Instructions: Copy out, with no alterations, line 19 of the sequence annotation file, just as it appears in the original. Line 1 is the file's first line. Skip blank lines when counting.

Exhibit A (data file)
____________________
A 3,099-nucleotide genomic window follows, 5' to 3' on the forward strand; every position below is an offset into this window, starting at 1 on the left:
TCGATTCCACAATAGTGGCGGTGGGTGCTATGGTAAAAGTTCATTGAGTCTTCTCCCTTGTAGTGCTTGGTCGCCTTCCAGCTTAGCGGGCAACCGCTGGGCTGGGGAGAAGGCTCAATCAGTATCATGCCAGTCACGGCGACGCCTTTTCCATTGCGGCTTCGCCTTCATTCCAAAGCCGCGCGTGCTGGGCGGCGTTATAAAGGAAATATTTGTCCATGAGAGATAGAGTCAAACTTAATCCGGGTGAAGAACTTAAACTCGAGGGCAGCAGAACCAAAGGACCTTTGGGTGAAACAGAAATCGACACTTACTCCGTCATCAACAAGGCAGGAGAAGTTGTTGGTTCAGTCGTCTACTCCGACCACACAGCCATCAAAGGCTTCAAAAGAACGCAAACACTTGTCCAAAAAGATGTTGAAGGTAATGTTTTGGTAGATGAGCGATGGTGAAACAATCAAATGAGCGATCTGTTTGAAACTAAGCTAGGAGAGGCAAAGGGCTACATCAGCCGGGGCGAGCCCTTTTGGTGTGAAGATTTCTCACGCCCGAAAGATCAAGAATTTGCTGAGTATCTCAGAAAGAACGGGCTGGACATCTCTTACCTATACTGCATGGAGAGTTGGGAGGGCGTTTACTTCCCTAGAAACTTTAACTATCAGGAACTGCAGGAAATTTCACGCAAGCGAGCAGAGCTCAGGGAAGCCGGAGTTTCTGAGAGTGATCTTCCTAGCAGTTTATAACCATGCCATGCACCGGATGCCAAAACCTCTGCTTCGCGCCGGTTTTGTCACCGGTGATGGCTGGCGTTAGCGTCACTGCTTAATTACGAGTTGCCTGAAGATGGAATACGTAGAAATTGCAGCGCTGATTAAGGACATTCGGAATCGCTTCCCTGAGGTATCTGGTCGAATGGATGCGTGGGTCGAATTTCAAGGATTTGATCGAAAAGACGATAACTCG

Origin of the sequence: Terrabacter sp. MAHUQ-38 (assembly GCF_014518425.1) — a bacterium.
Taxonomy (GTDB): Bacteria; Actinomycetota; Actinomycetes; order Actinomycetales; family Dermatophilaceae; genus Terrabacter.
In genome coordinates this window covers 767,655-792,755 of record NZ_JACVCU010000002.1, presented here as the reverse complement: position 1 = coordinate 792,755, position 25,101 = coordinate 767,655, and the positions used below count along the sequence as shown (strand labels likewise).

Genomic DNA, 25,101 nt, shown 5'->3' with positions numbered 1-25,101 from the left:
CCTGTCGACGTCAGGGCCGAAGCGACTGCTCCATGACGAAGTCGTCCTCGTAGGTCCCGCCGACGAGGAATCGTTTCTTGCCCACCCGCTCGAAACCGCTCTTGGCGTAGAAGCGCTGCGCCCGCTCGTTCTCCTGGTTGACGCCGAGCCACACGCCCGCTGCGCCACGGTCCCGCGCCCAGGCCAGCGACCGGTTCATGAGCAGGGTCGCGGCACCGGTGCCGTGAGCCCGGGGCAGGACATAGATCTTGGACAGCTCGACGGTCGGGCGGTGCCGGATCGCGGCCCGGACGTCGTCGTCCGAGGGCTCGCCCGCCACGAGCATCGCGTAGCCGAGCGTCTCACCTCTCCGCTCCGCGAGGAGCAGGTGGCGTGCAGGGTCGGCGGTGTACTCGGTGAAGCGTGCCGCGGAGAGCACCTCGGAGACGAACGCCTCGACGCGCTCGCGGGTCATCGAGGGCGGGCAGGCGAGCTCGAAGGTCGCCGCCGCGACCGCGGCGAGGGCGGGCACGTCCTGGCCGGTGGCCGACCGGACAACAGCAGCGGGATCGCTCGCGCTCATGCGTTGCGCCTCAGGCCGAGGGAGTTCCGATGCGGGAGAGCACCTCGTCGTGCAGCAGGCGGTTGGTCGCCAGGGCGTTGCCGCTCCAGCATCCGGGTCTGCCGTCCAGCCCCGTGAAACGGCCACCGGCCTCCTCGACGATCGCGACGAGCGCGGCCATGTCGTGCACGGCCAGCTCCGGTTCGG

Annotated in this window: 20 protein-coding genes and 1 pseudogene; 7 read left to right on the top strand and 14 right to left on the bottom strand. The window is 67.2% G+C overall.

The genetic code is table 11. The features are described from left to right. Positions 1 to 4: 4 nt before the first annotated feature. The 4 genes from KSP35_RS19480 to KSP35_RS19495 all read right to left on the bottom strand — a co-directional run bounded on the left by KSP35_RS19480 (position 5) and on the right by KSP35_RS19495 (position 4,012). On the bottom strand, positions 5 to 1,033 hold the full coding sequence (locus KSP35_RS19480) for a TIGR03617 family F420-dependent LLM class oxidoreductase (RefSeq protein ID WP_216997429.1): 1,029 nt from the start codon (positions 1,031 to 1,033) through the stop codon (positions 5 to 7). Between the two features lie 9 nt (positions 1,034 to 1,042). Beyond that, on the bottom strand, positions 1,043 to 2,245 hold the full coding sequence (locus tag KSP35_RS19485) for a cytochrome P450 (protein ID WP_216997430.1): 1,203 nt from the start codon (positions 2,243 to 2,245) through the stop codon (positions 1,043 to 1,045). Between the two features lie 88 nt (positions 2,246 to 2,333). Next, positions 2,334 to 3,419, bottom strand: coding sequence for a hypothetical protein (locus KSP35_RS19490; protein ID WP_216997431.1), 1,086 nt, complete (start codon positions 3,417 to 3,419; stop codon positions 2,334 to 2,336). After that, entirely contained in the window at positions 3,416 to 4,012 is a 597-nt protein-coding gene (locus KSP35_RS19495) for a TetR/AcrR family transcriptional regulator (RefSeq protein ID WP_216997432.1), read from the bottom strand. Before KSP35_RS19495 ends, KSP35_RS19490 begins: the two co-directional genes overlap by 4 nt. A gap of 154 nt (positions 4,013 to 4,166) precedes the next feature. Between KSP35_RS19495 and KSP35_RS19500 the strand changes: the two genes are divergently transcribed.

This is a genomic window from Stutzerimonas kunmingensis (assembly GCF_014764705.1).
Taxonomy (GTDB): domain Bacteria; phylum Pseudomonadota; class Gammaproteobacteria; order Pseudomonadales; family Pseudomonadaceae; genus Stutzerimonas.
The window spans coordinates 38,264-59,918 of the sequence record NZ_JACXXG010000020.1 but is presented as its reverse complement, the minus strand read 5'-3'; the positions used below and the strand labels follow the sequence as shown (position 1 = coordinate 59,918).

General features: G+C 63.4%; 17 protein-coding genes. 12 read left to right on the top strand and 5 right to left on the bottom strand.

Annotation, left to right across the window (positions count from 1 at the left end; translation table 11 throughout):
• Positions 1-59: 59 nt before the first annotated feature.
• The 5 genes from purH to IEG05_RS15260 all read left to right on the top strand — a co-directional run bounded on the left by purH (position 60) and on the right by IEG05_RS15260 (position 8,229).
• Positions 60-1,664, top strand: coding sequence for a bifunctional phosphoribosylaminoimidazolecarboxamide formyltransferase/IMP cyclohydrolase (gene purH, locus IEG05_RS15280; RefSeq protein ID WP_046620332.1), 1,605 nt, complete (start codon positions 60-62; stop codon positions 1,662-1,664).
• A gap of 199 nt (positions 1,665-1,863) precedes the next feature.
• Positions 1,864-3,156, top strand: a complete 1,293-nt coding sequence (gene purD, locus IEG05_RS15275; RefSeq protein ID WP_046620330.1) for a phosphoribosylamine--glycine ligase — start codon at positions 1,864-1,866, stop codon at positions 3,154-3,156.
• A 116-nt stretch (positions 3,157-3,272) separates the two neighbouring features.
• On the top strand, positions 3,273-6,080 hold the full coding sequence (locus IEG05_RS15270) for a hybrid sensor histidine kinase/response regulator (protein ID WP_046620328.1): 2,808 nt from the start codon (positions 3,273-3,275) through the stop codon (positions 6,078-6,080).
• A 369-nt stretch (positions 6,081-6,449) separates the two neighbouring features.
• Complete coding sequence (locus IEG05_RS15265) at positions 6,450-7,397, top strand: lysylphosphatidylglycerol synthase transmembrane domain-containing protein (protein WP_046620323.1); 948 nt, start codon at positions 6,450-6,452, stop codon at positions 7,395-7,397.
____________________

• Positions 1,864-3,156, top strand: a complete 1,293-nt coding sequence (gene purD, locus IEG05_RS15275; RefSeq protein ID WP_046620330.1) for a phosphoribosylamine--glycine ligase — start codon at positions 1,864-1,866, stop codon at positions 3,154-3,156.